Regarding Predestination in Romans 8:29

It is critical that we understand the scope of predestination as it is used in this passage. There is much debate between the early Reformers as to whether God chooses to save “only a certain person or persons,” thereby condemning all others to damnation. I believe God preordained the redemptive plan, not who will live and who will die. In any event, “predestination” in Romans 8:29 has a broader scope than identifying those who will receive salvation. The backdrop is “adoption.” It refers to our sharing in the suffering of Christ, and our ongoing sanctification. As we shared in His suffering and death, so also shall we share in His resurrection and new life. As children of the Father, and brothers and sisters of the Son, we enjoy the benefit of God’s will working through whatever circumstance we might face.

Accordingly, Paul assures us that we are more than conquerors through Christ who strengthens us. Therefore, neither death, nor life, nor angels, nor principalities, nor things present, nor things to come, nor powers, nor height, nor depth, nor anything else in all creation, will be able to separate us from the love of God in Christ Jesus our Lord (8:38-39). God works everything God for good for those who love him, and who are called according to his purpose. Praise God!

(1) Matthew Henry, Matthew Henry’s Concise Commentary on the Whole Bible (Nahsville: Thomas Nelson, 1997), 1080.

(2) Henry, 1080.

(3) Martin Luther, Commentary on Romans, J. Theodore Mueller, editor (Grand Rapids: Zondervan, 1954).

 

Suffering Without Sinning

I am reading Jesus on Trial: A Lawyer Affirms the Truth About the Gospel, by David Limbaugh. He made a comment in the book that I’d like to share with you. He wrote, “We must not use our suffering as an excuse to sin, but as an opportunity to grow spiritually.” Not only is it a chance for us to mature, I believe we need also recognize that our suffering can be an opportunity for others to learn from our circumstances. We, in no way, should find occasion to sin because we are suffering. We cannot rebel, or argue with God, or hate or resent others. We cannot look to relieve our suffering through our own selfish acts.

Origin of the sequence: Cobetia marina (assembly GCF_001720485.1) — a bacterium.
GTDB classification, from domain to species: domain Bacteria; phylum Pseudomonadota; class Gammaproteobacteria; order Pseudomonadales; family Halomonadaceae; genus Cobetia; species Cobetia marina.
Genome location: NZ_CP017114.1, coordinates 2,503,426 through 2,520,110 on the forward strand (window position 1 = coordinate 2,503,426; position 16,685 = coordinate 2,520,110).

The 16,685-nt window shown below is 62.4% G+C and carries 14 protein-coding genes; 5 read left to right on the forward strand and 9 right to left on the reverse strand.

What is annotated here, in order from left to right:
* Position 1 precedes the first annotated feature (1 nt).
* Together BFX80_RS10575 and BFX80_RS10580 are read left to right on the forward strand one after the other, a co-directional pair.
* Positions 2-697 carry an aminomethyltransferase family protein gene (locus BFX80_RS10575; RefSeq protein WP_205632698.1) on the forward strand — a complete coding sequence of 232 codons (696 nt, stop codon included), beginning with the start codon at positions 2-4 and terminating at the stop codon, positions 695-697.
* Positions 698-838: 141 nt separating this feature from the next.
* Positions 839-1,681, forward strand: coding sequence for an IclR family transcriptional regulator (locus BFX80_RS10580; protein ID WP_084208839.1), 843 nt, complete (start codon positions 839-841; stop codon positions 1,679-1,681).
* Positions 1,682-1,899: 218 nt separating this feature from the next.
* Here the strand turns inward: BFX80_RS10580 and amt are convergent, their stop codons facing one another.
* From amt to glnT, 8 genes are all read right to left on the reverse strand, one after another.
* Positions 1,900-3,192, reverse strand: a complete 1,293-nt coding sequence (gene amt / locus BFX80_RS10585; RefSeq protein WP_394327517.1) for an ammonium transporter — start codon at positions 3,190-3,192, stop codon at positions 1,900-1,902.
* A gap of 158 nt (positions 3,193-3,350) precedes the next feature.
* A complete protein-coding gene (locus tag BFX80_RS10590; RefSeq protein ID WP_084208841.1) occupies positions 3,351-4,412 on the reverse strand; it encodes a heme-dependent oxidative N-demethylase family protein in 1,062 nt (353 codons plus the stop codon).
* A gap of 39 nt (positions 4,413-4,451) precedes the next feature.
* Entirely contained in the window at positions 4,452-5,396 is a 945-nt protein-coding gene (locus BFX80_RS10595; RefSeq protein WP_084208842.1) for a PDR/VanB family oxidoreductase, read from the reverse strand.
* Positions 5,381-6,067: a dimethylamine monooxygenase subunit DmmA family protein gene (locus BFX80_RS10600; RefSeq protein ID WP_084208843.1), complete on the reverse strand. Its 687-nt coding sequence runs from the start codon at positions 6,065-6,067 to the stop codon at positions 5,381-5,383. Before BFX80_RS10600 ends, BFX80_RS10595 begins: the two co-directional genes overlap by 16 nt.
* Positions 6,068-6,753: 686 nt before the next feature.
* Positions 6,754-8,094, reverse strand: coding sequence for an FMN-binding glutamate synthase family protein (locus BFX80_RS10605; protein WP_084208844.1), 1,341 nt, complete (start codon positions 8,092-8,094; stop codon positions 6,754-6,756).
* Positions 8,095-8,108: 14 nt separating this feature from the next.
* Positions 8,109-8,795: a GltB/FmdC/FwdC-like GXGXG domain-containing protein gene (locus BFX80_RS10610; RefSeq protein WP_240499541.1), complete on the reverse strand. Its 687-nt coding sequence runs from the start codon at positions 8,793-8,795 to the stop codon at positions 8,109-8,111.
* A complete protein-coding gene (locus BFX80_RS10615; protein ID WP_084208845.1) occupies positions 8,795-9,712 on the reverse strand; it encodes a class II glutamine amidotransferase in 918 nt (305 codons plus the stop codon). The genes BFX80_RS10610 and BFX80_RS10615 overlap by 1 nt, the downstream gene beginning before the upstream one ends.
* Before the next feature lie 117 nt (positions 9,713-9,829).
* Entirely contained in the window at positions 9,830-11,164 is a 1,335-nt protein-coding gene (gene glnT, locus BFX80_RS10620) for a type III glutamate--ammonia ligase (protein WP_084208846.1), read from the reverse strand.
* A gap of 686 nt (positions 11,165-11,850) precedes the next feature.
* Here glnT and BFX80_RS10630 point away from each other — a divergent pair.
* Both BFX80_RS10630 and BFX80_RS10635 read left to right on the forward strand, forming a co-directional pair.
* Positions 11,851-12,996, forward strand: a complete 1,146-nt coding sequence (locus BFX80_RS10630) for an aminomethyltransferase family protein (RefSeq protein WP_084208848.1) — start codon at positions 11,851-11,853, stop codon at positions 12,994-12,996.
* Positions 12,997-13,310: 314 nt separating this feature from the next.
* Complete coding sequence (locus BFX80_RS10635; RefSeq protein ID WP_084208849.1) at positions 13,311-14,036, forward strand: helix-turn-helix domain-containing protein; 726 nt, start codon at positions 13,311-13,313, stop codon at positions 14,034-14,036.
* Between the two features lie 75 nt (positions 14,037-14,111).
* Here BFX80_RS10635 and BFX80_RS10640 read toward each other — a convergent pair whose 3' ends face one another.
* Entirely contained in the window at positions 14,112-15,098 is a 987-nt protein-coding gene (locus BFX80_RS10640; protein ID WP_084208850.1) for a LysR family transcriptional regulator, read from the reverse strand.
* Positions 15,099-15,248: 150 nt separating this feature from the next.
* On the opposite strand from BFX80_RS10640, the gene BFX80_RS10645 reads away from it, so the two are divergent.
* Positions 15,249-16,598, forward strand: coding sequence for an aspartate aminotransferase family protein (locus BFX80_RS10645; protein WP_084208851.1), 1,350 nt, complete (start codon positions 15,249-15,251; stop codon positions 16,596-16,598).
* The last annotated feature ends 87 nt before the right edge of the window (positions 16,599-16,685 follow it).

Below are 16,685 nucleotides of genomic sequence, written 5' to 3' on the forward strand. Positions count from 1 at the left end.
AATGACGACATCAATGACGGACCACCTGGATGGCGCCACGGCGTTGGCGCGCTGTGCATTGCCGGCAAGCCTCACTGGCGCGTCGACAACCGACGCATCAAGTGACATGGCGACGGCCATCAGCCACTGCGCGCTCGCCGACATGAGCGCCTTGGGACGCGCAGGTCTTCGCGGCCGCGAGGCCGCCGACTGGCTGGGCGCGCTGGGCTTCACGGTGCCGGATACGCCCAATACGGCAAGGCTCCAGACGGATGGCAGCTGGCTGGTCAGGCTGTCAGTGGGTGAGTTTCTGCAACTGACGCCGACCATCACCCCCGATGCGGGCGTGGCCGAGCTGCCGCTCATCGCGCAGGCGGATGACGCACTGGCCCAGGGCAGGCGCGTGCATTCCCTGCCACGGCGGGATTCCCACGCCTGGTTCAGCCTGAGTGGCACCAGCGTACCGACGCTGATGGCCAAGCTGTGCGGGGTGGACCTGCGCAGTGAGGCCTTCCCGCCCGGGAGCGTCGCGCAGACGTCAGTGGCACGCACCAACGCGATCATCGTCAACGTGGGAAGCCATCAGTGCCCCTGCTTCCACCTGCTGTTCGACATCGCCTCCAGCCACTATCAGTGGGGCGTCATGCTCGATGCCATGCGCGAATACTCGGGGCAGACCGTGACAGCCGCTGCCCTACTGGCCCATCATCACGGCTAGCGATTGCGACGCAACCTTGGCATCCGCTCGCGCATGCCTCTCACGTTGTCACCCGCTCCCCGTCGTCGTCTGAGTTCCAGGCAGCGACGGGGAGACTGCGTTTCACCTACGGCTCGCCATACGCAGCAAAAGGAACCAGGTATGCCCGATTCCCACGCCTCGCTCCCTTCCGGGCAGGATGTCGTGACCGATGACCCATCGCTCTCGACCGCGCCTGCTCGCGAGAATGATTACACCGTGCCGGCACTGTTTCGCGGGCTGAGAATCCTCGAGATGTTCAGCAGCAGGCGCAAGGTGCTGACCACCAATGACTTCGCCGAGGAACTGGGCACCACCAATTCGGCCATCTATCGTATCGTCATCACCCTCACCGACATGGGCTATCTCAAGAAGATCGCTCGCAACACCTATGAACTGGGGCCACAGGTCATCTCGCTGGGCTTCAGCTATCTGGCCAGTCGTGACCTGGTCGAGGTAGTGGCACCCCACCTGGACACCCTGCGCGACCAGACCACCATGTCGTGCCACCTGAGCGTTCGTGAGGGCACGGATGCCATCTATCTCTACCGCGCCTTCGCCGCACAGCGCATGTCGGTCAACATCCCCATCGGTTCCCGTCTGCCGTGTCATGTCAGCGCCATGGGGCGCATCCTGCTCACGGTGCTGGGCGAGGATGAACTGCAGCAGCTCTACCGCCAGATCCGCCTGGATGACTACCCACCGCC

Pain often reveals God’s purpose for us. God never wastes a hurt! If you’ve gone through a hurt, he wants you to help other people going through that same hurt. He wants you to share it. God can use the problems in your life to give you a ministry to others. In fact, the very thing you’re most ashamed of in your life and resent the most could become your greatest ministry in helping other people. Who can better help somebody going through a bankruptcy than somebody who went through a bankruptcy? Who can better help somebody struggling with an addiction than somebody who’s struggled with an addiction? Who can better help parents of a special needs child than parents who raised a special needs child? Who can better help somebody who’s lost a child than somebody who lost a child? The very thing you hate the most in your life is what God wants to use for good in your life.